Perfect Pan Release

Perfect Pan Release

I’m going to let you in on a little secret used by pro bakers everywhere: Perfect Pan Release! It’s super complicated easy, a real splurge inexpensive, and very hard to find I bet you already have all of the ingredients in your pantry. 

Are you ready? Maybe you should print this page to reference again and again through this complex process. (Not!) Ok. Here we go. 

Mix until smooth equal parts of the following:

Aaaaand that’s it! Boom. You’re done. Just paint it on your cake pans and pie tins prior to use (or better yet, ask a kid to do it!), and that’s it! 


Use a neutral oil that is liquid at room temperature. I’m currently using avocado oil because that’s all that I had the day I mixed my current batch (and it’s my favorite!). It works very nicely, but a smarter baker will use a cheaper oil. Sunflower, safflower, canola, vegetable oil blend, anything that won’t flavor your baked goods is just fine. 


I’ve made this using the old standby Crisco. It works beautifully in the pan release, but I’m not thrilled with it. Full of trans fats and soybeans, I don’t really enjoy having it in my pantry, even if it helps my grain free beignets rock! I’ll soon be trying that recipe with good old fashioned lard, and this one with coconut oil. Keep an eye out for updates!

You can really make the pan release with only oil and flour, but beware that it won’t paint on as well, and may drip and leave portions of your pan without good coverage.


I use whatever all purpose gluten free flour that I happen to have on hand. So far so good for all of them! Traditional flour is just fine, too! Use whatever you normally use for baking. 

To Dust Or Not To Dust

That is the (very good) question! Many baking recipes call for greasing the pan and applying a coat of flour. Bakers do this to prevent whatever you’ve greased the pan with from baking into your creation, and to keep the lubricant on the pan to do its job. I usually skip it though when using the pan release. The flour is already in the goop, for one thing. For another, in all the baking I’ve done with it, I’ve never needed it. Even cakes baked in intricate bundt pans slip right out with ease.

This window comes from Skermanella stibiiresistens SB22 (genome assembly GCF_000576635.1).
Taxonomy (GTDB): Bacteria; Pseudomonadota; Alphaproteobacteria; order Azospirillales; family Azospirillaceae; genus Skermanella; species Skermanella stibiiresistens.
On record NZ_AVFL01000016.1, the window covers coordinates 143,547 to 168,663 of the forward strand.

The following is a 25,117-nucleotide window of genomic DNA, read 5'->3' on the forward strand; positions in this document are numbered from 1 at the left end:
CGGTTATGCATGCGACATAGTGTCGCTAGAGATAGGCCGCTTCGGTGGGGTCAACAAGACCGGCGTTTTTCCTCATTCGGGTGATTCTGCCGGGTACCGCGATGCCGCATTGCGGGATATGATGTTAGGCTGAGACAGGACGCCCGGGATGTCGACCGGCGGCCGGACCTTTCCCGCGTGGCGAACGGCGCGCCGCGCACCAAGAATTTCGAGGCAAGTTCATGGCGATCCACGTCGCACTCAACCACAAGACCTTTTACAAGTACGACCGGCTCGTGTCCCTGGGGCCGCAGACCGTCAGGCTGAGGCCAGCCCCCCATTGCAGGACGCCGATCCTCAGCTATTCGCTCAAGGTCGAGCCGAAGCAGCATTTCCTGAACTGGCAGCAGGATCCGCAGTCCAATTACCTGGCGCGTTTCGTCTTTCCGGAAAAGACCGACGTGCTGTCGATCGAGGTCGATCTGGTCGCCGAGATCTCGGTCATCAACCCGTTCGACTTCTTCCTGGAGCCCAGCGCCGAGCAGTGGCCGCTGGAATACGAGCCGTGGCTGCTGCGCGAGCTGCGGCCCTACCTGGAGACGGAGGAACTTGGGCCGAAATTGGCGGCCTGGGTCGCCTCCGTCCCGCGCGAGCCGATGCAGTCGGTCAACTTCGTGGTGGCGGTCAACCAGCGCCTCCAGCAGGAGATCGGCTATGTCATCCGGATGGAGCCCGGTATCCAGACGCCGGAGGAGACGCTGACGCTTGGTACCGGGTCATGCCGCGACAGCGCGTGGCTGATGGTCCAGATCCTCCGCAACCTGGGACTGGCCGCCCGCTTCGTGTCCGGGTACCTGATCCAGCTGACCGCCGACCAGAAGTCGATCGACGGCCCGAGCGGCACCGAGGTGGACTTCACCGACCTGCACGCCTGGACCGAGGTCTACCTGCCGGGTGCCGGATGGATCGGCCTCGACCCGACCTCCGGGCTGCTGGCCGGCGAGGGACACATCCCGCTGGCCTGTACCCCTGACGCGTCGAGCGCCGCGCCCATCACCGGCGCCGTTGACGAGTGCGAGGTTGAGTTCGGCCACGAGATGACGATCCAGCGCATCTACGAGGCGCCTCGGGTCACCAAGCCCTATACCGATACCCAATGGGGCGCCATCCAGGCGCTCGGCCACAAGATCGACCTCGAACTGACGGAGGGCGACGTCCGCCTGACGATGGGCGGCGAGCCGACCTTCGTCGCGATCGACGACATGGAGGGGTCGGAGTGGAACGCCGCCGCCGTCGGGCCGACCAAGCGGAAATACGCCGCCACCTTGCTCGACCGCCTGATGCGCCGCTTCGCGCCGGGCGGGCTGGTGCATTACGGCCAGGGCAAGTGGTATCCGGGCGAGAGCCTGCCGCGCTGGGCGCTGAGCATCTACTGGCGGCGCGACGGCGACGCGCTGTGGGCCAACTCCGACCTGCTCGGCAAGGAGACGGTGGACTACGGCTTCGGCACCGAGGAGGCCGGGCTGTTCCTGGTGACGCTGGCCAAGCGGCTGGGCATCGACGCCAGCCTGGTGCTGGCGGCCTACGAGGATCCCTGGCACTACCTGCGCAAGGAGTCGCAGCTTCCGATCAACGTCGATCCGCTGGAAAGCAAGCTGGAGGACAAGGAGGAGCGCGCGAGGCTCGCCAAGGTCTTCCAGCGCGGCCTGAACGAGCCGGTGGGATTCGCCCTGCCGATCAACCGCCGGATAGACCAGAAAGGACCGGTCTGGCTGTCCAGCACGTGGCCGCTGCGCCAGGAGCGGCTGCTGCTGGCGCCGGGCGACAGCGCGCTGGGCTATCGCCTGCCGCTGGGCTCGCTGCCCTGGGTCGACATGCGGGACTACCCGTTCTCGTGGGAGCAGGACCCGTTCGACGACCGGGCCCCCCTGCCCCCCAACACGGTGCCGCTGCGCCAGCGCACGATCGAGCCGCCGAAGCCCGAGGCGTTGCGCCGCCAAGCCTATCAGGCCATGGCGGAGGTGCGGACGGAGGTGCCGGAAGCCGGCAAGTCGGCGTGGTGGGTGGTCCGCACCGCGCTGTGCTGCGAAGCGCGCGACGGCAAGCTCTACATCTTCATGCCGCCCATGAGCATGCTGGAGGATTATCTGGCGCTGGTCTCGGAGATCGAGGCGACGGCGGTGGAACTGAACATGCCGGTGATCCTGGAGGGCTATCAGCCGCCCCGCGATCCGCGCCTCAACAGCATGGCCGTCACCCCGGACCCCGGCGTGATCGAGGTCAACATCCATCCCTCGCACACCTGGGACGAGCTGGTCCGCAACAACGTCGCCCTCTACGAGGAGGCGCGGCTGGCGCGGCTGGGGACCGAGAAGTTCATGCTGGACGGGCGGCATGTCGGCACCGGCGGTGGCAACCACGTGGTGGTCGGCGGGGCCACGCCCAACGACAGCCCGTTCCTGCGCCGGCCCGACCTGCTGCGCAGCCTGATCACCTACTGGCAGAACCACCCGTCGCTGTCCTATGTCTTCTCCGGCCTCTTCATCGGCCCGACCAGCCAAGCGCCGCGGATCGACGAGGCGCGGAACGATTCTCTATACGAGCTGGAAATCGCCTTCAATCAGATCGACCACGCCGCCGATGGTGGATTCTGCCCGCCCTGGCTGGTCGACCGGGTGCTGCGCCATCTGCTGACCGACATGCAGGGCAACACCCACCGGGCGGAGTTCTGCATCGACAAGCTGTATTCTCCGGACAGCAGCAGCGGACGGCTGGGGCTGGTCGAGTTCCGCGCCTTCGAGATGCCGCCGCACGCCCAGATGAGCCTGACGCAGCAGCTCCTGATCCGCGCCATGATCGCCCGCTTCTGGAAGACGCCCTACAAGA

But there is an exception: 

See the white goop left on the side of the cake?

If you’ve baked a chocolate cake, you should consider dusting your greased pan with cocoa powder to prevent white residue from sticking. Case in point: the Espresso Pomegranate Fudge Cake that the kids and I made for my birthday. We forgot this step, and you can see some white goop on the sides. (FYI, she wasn’t a beauty queen. No one cared, and the cake was still fab!)

Since we have a whoooole lotta bakin’ going on, I make it with a cup of each ingredient. Occasional bakers should reduce to 1/4c or 1/2c. Perfect Pan Release will keep just fine in a pantry for a couple of months. I keep mine in the fridge in an air-tight container, and have used it for up to 6 months with no problems. Just zap it in a microwave for a few seconds or give it a few good, hearty stirs to loosen it up, and you’re all set! 

Happy non-stick baking!


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